I want to watch a hawk glide by without having to flap its wings for five minutes. I want to see a deer walk along the edge of the precipice, looking for succulent acorns.

And I want to hear the breeze blow through the trees along the edge of the bluffs.

There are great views and there are greater views. There are great feelings spurred by those views and there are greater feelings.

I’ve seen many a big view in my time, and few have been more profoundly captivating and produced stronger feelings than the one from the Turkey Track Lodge. With the gleaming waters of the Big Piney twisting through the valley hundreds of feet below, with ancient rock walls lining the river’s path in almost every direction, with winged carnivores majestically soaring by like participants in a natural air show, and with numerous species of trees adding the finishing touches, this stunningly beautiful Ozarks scene earns the “greater” label, hands down.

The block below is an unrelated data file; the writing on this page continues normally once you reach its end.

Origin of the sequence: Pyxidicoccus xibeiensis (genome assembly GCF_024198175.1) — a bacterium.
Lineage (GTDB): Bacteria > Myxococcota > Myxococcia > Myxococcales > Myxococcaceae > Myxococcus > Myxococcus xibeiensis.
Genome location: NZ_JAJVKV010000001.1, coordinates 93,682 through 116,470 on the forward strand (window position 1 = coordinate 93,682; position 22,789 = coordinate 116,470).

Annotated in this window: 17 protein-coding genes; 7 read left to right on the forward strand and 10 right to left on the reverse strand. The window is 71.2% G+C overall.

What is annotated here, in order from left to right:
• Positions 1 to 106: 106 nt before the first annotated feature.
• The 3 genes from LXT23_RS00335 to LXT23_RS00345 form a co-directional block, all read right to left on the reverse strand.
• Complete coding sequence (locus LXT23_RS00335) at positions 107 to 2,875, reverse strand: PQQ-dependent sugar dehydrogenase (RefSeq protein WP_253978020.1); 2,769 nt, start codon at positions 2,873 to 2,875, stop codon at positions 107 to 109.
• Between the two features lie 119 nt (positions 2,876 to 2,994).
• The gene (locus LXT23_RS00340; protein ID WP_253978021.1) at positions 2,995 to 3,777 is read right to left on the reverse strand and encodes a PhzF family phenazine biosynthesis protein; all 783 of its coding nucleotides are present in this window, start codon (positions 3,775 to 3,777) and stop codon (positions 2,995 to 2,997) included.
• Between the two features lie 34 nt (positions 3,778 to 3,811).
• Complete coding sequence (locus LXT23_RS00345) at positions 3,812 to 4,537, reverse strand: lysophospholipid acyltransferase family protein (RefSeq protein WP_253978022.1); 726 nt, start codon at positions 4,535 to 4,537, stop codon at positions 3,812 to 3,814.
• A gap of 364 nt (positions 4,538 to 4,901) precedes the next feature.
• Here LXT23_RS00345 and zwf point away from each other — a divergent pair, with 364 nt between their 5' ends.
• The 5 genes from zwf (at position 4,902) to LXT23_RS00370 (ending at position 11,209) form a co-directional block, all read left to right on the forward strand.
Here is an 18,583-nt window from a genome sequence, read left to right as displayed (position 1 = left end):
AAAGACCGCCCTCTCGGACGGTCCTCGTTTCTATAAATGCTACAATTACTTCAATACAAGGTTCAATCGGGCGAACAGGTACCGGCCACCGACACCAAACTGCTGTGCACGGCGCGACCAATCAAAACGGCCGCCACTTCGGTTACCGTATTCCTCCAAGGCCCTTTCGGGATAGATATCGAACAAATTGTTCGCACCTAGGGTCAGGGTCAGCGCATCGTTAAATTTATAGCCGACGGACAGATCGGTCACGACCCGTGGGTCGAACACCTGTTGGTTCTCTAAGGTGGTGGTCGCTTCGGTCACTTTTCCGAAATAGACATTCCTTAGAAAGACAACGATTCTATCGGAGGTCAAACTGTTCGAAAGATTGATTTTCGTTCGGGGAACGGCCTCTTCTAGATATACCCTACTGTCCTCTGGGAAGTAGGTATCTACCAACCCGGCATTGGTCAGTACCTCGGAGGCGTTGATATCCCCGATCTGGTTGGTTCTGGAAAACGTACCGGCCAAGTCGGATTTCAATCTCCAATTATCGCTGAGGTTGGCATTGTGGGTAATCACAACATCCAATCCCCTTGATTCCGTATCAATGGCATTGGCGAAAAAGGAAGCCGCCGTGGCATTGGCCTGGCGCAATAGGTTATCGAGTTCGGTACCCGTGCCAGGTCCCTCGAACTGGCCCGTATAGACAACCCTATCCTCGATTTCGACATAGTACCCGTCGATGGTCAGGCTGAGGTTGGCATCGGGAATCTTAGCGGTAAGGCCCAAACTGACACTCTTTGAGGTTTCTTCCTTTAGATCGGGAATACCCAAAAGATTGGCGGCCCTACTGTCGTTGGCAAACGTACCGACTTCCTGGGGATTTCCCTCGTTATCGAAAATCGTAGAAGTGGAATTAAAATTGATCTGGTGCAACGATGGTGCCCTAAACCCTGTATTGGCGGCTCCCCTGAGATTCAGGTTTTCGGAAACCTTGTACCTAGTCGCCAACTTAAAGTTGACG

Thank you Lord.

Some photos and a short video of the view are posted on the Herald website, www.houstonherald.com. They don’t really do justice to the real thing, but they offer a glimpse.

Oh, by the way, one needs to act with care when standing beside the Turkey Track Lodge. The edge of the cliff is close by, and it’s a long way to the bottom.

There’s an old saying a co-worker recently reminded me of: It’s not the fall, it’s the sudden stop.

Doug Davison is a writer, photographer and newsroom assistant for the Houston Herald. Email:  ddavison@houstonherald.com.